The previously described method steps and apparatus are all similar to those used in various of the prior art continuous processes discussed above with one exception. Instead of a “corrugator” type molding station, the process of the invention employs a special molding apparatus which is referred to herein as a “roller-drum” apparatus (23 in FIG. 2). As will be apparent from FIGS. 2 and 6, the roller-drum apparatus comprises a roller-drum having a metal roller-drum body 41. The metal roller-drum body 41 has a cylindrical length (“I” in FIG. 6), an exterior surface 42 and an interior surface 44, and a plurality of individual rollers 43 arranged in a series of linearly staggered, circular roller arrays. As shown in FIG. 2, more than one roller-drum may be used in the process, depending upon such factors as the diameter of the pipe being insulated, etc.

The individual rollers 43 are shown in greater detail in FIGS. 3-5. As shown in FIGS. 3 and 5, the plurality of individual rollers 43 are each retained in and are free to rotate in a window opening provided in the cylindrical length of the roller-drum body. The window openings communicate between the interior and exterior surfaces 42, 44 of the roller-drum body 41. By “circular roller array” is meant the pattern shown in FIG. 4 of the Drawings (the roller drum being cut in half for ease of illustration. The “linearly staggered, circular arrays of rollers” comprise a series of linearly aligned rollers 43 which make up longitudinal columns (such as columns 45, 47 and 49 in FIG. 5) when the roller-drum is cut in half for ease of illustration. As also shown in FIG. 5, intermediate rows of rollers (such as the roller array shown in FIG. 4) run in radial relationship to the columns 45, 47 and 49 which form offset rows of rollers in the linearly staggered, circular roller arrays. In other words, if the column of rollers beginning with roller 57 in FIG. 3 has a center which is one inch from the outer edge 59 of the cylindrical roller-drum body 41, then the center of the column off rollers beginning with roller 61 would be located approximately 2 inches from the outer edge 59.

The arrangement of the offset rows 51, 53, 55, and columns 45, 47, 49, of rollers 43 in the linearly staggered roller array provide approximate 100% coverage of the film and expanding foam as the pipe passes through the molding apparatus 23. By “approximate 100% coverage” is meant that the resulting foam covered pipe should not have the “corrugated” look which would be produced in a corrugated pipe manufacturing process. Rather, the exterior or the cured foam should be a smooth as possible. Generally speaking, the larger the number of rollers and the longer the length of the molding apparatus, the smoother the exterior surface of the resulting foam will be.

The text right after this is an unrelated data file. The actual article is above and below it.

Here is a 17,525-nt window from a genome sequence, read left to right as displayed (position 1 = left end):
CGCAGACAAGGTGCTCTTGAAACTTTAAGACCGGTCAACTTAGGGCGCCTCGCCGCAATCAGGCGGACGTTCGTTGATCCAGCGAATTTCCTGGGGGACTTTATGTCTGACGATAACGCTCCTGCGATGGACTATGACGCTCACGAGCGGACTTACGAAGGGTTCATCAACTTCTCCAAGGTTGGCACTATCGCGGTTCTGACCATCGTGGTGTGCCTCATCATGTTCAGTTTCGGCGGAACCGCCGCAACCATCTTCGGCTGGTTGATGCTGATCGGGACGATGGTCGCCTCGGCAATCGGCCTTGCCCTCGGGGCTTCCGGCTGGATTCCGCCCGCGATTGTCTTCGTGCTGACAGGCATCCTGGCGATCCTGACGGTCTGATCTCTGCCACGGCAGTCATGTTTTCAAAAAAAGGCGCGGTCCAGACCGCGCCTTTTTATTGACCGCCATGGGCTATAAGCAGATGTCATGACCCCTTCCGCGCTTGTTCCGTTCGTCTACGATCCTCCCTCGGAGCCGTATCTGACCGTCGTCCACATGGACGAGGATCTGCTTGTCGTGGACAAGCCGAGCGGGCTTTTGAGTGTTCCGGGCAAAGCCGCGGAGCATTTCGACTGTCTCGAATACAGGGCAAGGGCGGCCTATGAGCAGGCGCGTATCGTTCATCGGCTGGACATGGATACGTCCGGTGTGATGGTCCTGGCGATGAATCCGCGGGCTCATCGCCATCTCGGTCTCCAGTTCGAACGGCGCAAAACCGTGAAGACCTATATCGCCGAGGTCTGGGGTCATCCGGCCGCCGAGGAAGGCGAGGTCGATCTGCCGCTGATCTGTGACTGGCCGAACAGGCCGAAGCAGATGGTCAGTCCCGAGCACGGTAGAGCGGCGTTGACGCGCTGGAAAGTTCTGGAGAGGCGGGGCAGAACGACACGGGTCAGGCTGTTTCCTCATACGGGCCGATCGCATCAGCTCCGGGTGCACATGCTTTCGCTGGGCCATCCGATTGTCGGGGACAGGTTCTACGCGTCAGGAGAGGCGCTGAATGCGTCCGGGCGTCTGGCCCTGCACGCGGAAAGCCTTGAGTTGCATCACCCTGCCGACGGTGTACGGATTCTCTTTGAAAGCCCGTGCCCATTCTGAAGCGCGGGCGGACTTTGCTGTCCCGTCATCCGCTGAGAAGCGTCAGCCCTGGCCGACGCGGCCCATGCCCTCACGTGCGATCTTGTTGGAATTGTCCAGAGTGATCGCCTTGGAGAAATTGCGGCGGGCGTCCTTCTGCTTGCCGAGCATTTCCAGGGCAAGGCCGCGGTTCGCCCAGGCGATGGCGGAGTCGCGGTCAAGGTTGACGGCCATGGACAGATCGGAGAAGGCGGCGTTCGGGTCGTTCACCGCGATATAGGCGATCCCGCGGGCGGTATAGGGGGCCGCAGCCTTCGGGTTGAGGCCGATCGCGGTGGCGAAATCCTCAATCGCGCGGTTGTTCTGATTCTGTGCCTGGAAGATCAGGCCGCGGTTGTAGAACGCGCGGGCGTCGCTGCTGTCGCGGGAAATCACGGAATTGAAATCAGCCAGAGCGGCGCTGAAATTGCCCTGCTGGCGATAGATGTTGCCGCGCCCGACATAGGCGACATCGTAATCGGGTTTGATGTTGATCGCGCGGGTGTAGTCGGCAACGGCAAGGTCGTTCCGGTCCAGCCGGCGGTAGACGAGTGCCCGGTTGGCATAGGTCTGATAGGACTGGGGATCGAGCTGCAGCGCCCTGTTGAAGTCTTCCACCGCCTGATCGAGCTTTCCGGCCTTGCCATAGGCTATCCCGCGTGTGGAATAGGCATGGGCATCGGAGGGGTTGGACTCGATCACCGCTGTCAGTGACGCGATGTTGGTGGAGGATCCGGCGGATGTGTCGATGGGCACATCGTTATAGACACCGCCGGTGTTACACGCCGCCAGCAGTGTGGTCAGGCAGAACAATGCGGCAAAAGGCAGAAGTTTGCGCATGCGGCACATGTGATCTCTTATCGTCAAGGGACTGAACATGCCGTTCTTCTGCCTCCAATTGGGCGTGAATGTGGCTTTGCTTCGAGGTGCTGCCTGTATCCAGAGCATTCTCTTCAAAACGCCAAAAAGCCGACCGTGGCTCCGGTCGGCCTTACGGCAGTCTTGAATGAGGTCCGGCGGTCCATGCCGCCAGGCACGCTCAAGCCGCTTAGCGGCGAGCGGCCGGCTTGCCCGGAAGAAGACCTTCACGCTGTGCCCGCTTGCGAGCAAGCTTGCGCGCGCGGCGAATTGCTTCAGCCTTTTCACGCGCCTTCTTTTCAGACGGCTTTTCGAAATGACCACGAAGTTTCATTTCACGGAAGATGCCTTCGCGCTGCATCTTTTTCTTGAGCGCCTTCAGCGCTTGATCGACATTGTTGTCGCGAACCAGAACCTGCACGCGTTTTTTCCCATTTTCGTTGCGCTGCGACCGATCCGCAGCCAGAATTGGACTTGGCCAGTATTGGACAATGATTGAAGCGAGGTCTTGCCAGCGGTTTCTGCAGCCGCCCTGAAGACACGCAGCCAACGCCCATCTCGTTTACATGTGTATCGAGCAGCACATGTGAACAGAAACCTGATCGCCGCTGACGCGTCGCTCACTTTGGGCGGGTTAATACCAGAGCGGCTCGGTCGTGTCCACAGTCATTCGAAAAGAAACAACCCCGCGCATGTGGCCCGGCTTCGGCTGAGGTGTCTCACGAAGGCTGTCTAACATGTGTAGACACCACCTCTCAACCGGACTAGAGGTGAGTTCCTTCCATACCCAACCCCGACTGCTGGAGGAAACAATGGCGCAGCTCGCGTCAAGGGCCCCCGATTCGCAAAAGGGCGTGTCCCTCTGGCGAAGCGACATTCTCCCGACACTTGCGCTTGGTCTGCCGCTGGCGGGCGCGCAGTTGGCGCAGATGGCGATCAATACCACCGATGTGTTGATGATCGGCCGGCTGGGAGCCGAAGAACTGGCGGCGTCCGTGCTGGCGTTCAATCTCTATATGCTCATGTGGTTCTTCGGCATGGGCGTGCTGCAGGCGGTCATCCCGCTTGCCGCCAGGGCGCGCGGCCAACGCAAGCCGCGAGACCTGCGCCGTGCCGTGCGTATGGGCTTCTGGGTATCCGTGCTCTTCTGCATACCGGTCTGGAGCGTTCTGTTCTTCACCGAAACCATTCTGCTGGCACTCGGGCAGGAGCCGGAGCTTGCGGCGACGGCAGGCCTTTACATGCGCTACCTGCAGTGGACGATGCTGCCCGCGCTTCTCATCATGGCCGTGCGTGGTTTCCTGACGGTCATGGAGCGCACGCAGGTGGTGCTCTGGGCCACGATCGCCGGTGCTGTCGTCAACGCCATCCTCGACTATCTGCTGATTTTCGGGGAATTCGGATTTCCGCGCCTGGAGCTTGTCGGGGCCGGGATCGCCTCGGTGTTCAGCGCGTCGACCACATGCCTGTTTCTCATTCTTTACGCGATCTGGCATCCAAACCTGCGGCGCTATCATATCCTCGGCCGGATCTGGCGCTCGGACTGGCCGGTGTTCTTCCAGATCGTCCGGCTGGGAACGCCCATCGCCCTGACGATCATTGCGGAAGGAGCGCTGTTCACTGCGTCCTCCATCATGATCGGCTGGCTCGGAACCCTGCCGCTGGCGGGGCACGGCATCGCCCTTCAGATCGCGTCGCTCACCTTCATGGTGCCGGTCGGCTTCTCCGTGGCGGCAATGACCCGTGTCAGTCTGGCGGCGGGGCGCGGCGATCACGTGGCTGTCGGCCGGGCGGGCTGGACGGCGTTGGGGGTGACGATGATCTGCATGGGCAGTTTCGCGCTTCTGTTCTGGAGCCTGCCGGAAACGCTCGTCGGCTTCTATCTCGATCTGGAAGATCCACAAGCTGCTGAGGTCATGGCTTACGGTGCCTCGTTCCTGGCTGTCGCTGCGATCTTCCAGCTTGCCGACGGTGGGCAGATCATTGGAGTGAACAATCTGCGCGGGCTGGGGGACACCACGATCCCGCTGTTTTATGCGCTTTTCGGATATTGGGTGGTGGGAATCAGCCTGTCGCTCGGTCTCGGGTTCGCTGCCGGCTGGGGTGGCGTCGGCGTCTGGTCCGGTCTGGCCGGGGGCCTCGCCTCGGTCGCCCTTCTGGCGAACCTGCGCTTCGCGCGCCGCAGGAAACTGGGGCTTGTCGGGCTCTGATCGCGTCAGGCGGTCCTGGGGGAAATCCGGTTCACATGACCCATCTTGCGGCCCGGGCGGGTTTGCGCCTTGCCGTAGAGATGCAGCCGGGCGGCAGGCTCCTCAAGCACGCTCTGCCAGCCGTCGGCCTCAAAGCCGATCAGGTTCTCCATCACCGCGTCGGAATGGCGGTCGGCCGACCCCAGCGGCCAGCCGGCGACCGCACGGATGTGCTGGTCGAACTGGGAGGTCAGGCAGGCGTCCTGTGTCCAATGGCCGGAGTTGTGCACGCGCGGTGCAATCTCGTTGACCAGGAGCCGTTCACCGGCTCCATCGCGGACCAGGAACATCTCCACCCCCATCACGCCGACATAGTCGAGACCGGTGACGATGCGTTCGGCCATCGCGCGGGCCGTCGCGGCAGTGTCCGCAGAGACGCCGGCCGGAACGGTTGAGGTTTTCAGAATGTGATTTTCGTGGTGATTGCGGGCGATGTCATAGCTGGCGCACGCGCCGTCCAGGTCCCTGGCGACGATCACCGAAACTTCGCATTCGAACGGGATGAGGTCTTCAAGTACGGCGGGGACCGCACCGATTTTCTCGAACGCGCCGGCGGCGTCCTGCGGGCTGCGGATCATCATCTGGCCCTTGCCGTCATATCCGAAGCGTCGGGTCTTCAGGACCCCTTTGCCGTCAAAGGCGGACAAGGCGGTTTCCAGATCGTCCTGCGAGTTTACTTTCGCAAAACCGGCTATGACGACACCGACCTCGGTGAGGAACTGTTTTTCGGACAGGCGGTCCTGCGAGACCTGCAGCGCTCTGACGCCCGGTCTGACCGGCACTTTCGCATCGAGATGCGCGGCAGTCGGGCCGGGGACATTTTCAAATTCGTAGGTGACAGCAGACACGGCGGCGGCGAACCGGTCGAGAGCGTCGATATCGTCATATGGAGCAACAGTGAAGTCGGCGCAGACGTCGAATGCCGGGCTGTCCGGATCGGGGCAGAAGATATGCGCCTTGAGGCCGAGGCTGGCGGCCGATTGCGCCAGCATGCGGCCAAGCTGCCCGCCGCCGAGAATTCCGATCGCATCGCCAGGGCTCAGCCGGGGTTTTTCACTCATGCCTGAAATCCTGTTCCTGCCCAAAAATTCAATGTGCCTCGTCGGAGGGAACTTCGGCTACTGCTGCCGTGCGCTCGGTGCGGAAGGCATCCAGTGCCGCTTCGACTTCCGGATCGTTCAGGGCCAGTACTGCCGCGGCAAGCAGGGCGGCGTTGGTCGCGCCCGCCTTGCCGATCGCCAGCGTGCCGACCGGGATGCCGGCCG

An invention has been provided with several advantages. The roller-drum molding apparatus of the process replaces the much more complicated and expensive “corrugator” type molding stations of the prior art processes. The arrangement of the offset rows in the linearly staggered roller array provide nearly complete coverage of the film wrap, and hence the expanding foaming material while the pipe moves through the molding apparatus. This is accomplished without the use of the “travelling die blocks” and endless belts or the prior art devices. The result is a more economical process with fewer potential maintenance problems. The simplistic nature of the “roller-drum” insures that the apparatus will be long lasting and simple to maintain. It can be provided in a range of sizes for different size pipe at a much lower cost than the prior art systems.

While the invention has been shown in only one of its forms, it is not thus limited but is susceptible to various change and modifications without departing from the spirit thereof.

Claims

1. A method for the continuous production of pre-insulated piping where the piping is made up of first and second lengths of insulated and jacketed pipe, each having a joining end to be joined to an end of the other length, each pipe length comprising an inner metal carrier pipe having an interior surface and an exterior surface, an envelope of foamed insulation surrounding the inner metal carrier pipe exterior surface, and an outer protective jacket surrounding the envelope of insulation, the joining ends of adjacent metal carrier pipe lengths being welded together to form fixed joints, whereby the adjacent pipe lengths provide a continuous length of fluid conduit for conveying high temperature fluids, the method comprising the steps of: